San Francisco’s Police Commission chose two new leaders to head the oversight panel Wednesday after the unexpected resignation of its acting chair last month.
The commission voted 5-0 to elect former supervisor Malia Cohen as president and former deputy public defender Cindy Elias as vice president.
Mayor London Breed then nominated Cohen, who cleared the Board of Supervisors without issue last August, but has not filled the other vacant seat.
“I appreciate the vote of confidence, I’m excited to be taking the helm and taking it with Ms. Cindy who is fantastic,” Cohen said.
Cohen currently works as a member of the California State Board of Equalization, while Elias is an attorney with the California Department of Industrial Relations.
Elias has served on the commission since being appointed by the Board of Supervisors in 2018. She has focused on issues such as bias and police use-of-force during her tenure.
With the ability to impose serious discipline against police officers and craft policy, the Police Commission is one of the most powerful panels in local government.
But the board has had to contend with technical issues and lengthy meetings in recent months. Rival commissioners have also openly squabbled during the virtual meetings.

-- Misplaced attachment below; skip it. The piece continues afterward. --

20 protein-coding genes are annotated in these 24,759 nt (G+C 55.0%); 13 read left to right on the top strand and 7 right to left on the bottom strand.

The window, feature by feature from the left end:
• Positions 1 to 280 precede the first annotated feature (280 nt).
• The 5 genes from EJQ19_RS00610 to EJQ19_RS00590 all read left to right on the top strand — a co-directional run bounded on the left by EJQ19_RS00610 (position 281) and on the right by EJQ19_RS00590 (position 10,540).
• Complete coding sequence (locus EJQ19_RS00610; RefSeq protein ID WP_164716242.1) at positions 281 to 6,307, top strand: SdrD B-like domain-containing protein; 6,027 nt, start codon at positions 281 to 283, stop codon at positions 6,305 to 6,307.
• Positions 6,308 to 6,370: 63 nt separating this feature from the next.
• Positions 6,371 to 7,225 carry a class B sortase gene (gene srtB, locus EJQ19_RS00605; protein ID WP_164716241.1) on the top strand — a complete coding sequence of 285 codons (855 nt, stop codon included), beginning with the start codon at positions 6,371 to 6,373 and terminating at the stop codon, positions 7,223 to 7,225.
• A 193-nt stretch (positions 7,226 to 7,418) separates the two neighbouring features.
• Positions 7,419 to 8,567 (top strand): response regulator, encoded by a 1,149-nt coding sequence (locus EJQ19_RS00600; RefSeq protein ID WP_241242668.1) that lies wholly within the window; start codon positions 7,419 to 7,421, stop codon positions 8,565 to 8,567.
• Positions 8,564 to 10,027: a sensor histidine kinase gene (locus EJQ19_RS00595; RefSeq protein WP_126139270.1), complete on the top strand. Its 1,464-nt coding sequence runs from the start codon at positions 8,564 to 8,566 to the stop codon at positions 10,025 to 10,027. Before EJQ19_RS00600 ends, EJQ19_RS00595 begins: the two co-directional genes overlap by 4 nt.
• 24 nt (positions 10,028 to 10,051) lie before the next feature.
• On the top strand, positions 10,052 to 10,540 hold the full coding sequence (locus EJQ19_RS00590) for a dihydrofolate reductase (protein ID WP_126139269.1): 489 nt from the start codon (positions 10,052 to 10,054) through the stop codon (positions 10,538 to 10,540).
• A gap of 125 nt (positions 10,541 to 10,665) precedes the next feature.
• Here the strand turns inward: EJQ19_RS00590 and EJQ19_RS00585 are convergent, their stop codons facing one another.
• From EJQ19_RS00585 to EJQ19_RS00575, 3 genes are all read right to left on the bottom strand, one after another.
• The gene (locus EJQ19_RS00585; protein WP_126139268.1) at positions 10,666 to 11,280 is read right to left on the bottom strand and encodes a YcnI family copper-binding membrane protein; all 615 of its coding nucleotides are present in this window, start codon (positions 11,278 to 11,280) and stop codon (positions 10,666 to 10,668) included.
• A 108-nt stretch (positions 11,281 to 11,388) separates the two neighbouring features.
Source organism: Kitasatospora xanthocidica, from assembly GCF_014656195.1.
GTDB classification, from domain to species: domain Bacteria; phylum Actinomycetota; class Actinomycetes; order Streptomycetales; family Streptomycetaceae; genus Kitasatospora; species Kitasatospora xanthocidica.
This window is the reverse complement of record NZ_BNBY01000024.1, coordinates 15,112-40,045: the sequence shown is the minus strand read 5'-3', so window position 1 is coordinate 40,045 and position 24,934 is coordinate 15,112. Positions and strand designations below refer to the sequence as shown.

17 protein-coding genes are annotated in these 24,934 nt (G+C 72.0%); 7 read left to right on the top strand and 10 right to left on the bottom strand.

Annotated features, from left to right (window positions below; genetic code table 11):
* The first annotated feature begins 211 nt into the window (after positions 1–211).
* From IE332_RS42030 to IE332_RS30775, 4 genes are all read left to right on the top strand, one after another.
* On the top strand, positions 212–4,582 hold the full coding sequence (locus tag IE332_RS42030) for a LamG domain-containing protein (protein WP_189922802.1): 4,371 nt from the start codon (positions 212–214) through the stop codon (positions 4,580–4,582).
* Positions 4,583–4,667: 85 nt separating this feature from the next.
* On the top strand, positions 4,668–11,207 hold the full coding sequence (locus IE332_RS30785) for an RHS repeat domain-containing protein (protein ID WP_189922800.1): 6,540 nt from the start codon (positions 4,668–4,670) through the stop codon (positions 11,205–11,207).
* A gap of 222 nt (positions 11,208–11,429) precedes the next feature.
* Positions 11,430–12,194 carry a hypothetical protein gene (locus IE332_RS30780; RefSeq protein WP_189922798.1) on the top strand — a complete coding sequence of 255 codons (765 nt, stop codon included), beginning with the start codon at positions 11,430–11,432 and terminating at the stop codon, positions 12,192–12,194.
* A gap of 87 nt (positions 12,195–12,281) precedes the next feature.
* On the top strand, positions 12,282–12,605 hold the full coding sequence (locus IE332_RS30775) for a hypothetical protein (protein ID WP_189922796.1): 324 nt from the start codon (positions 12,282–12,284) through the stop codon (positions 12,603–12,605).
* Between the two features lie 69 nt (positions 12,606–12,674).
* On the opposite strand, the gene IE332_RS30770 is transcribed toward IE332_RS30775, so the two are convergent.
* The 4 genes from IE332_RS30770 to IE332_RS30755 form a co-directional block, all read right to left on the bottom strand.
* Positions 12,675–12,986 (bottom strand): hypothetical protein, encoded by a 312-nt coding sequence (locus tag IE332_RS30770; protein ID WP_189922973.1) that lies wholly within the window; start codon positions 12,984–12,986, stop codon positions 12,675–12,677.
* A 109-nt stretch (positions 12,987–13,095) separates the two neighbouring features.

Cohen signaled that the disarray would end under her leadership, directing Chief Bill Scott to keep his weekly report on current events brief in her first act as president.
The election came after former commission Vice President Damali Taylor abruptly resigned last month citing “work committments and other public serving projects.”
Taylor had been leading the commission as acting chair since former President Bob Hirsch stepped down early last year.
“As chair, I strove to be thoughtful and, most importantly, to leave the department better than I found it,” Taylor wrote in her Dec. 21 resignation letter to Breed. “While there are still miles to go, I leave confident in that being the case.”
Breed has not announced who her next nominees will be.
Editor’s Note: This story has been updated to reflect Malia Cohen’s correct position with the Board of Equalization.